Inclusive education is a matter of fairness
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Tirana 18 September, 2018- The number of children with disabilities in Albania enrolled in mainstream schools is increasing slightly, but many of them fail to develop skills, progress and participate to reach their full potential to thrive in life.
Commentary 4 to the Article 24 of the Convention on the Rights of Persons with Disability is a forward driving force in addressing some of the key issues in the inclusive education processes and education reforms in Albania. This is further supported by the Convention on the Rights of the Child, which states that all children have the right to receive the kind of education that does not discriminate on the basis of disability, ethnicity, language, gender, capabilities, and so on. Sustainable Development Goals, Objective 4, requires schools, materials and public places to be made accessible for children with disabilities, this is part of the global goal” leave no one behind” which Albanian government is committed to.
The national forum of education, organized jointly by the Ministry of Education, Sports and Youth, UNICEF, Save the Children and World Vision mobilized and informed a wide range of key stakeholders on the importance and vision of the inclusive education. It contributed to the development of a new path towards inclusive policy, culture and practice in the Albanian education system. It pulled together experiences related to Inclusive Education at country, region and EU level, recognizing the weakness of the country current system and creating a platform that will ensure collaboration among main stakeholders and use of inclusive tools and practices that eliminate barriers and ensure inclusion and quality of education for every child in Albania.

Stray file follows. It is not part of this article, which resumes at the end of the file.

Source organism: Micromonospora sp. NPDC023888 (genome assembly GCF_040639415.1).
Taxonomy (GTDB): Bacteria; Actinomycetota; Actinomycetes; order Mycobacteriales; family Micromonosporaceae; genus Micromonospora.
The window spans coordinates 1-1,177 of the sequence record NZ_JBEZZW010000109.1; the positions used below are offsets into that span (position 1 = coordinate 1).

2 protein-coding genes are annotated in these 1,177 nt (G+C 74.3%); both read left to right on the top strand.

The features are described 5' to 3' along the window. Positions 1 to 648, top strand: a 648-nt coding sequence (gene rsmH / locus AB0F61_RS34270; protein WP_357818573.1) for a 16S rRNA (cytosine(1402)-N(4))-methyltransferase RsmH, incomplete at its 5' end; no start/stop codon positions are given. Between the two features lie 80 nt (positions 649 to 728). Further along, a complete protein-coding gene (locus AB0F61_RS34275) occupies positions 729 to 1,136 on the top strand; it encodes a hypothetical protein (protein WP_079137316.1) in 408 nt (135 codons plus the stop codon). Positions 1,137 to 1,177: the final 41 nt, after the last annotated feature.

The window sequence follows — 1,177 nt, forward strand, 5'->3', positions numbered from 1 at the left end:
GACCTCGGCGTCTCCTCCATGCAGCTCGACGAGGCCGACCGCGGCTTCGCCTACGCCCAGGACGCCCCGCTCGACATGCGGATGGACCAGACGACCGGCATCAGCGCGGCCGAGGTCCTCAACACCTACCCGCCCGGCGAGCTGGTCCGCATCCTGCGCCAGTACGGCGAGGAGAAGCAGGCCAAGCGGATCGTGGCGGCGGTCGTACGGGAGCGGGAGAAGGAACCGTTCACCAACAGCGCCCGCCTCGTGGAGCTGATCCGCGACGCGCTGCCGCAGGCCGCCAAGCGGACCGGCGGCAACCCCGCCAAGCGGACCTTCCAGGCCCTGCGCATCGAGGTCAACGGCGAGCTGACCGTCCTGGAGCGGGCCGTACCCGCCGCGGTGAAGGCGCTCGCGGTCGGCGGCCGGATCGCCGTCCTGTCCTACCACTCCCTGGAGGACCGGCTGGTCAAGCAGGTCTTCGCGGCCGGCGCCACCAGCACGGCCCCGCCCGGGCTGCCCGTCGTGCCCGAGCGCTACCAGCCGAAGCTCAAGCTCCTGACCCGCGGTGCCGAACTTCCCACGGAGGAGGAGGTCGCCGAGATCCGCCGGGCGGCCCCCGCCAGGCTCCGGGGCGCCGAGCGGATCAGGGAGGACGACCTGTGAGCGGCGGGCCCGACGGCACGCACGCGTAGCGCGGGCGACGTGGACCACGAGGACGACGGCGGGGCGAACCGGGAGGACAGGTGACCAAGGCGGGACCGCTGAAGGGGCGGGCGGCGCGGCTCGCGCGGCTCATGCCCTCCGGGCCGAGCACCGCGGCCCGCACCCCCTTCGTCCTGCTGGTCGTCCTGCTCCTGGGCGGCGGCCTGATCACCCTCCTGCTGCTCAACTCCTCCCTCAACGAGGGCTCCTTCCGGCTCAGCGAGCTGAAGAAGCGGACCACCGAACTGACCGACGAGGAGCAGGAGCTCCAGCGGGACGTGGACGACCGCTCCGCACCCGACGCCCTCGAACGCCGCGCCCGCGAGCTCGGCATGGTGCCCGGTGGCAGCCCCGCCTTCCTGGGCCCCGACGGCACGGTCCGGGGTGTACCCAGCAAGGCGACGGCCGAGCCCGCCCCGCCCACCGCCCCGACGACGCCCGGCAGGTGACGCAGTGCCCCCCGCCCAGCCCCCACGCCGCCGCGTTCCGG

Globally, one in every ten children has a disability. Children with disabilities have often been excluded from learning opportunities. Many studies confirm that education of persons with disabilities is often poor quality, sets low expectations and limits learners’ opportunities. Unfortunately inclusive education is measured by ”access” to school and by “participation” in education. By contrast, a truly inclusive learning environment values the contribution and potential of persons with disabilities, and equips them with essential life, language and social skills.
UNICEF promotes the rights and wellbeing of every child, in everything we do. Together with our partners, we work in 190 countries and territories to translate that commitment into practical action, focusing special effort on reaching the most vulnerable and excluded children, to the benefit of all children, everywhere.
For more information about UNICEF and its work for children, visit www.unicef.org.